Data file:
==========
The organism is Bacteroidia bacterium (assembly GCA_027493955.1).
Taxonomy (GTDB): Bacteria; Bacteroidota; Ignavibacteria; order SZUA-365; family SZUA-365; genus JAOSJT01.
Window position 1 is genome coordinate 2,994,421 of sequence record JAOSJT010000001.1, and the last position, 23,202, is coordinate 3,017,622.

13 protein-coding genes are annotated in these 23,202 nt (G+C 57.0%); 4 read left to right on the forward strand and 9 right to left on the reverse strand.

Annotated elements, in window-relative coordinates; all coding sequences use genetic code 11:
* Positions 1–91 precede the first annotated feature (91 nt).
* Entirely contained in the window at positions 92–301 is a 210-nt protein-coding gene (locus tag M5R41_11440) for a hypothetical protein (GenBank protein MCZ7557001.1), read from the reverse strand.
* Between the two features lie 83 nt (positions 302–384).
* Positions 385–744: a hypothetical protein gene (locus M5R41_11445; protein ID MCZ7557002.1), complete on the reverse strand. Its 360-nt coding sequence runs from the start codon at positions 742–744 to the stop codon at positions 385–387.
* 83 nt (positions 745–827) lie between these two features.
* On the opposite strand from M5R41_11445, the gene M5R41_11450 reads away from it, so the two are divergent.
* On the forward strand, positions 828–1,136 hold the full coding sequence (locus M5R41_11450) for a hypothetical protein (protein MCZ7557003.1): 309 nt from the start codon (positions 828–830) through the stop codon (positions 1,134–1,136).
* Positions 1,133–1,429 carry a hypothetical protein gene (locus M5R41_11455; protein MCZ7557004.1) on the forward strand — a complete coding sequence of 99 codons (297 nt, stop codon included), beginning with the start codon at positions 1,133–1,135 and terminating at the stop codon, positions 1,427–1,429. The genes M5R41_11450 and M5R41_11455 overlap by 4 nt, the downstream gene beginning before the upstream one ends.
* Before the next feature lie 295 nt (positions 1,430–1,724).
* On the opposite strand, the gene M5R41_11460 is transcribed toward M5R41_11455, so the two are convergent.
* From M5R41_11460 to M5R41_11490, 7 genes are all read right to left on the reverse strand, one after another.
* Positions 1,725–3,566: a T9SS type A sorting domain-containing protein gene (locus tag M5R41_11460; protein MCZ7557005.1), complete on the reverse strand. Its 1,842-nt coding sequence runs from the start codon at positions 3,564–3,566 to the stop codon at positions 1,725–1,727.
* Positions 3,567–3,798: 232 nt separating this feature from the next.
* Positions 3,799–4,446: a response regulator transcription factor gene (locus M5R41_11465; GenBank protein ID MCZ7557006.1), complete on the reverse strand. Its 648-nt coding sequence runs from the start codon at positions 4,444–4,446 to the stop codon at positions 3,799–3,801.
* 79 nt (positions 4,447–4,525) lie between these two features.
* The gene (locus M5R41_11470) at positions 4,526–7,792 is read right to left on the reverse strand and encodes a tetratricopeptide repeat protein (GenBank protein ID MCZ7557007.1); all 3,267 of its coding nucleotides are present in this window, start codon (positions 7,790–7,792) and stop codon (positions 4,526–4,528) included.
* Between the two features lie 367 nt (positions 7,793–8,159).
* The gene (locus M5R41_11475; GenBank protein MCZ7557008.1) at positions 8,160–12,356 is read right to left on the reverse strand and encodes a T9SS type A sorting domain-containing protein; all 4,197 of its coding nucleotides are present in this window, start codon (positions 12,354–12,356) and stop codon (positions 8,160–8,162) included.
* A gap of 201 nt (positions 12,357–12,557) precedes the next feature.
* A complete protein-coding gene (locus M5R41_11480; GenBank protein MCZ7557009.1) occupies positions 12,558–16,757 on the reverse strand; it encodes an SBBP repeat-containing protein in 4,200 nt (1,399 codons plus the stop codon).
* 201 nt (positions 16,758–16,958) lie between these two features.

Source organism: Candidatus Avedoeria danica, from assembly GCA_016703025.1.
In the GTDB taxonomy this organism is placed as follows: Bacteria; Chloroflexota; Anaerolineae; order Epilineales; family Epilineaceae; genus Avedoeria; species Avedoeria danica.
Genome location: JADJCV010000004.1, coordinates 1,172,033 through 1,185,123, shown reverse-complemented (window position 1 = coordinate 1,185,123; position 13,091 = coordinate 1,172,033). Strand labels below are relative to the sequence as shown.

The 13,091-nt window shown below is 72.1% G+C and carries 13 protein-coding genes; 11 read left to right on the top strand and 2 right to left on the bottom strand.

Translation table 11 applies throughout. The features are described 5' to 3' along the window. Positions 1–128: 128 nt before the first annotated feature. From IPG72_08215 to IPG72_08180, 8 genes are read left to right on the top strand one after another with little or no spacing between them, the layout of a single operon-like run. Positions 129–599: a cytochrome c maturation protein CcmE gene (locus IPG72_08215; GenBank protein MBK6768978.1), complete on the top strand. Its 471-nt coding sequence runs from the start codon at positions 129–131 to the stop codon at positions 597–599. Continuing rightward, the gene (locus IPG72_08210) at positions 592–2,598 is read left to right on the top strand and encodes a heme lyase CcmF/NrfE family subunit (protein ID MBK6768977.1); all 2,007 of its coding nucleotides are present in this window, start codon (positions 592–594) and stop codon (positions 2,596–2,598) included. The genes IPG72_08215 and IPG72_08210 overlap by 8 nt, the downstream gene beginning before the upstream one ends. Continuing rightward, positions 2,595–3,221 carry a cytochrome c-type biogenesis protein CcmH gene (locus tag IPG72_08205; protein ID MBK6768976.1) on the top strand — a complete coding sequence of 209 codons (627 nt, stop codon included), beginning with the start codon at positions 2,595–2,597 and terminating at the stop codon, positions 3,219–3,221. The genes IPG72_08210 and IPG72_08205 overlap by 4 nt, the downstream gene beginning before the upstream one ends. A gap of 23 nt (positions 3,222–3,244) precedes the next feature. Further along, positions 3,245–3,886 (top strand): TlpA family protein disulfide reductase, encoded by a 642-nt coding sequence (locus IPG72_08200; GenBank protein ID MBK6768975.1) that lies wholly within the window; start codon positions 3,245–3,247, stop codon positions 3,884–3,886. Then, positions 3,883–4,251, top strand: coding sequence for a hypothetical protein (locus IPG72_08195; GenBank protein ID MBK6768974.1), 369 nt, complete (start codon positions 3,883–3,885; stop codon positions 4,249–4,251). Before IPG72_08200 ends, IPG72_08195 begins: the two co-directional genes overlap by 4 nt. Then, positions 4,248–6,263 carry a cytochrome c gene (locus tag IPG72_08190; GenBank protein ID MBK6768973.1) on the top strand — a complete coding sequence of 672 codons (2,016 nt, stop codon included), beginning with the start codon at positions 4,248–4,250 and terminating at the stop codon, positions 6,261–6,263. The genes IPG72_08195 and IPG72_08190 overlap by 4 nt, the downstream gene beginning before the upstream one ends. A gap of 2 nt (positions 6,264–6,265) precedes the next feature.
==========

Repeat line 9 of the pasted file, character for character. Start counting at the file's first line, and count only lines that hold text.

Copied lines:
* Positions 385–744: a hypothetical protein gene (locus M5R41_11445; protein ID MCZ7557002.1), complete on the reverse strand. Its 360-nt coding sequence runs from the start codon at positions 742–744 to the stop codon at positions 385–387.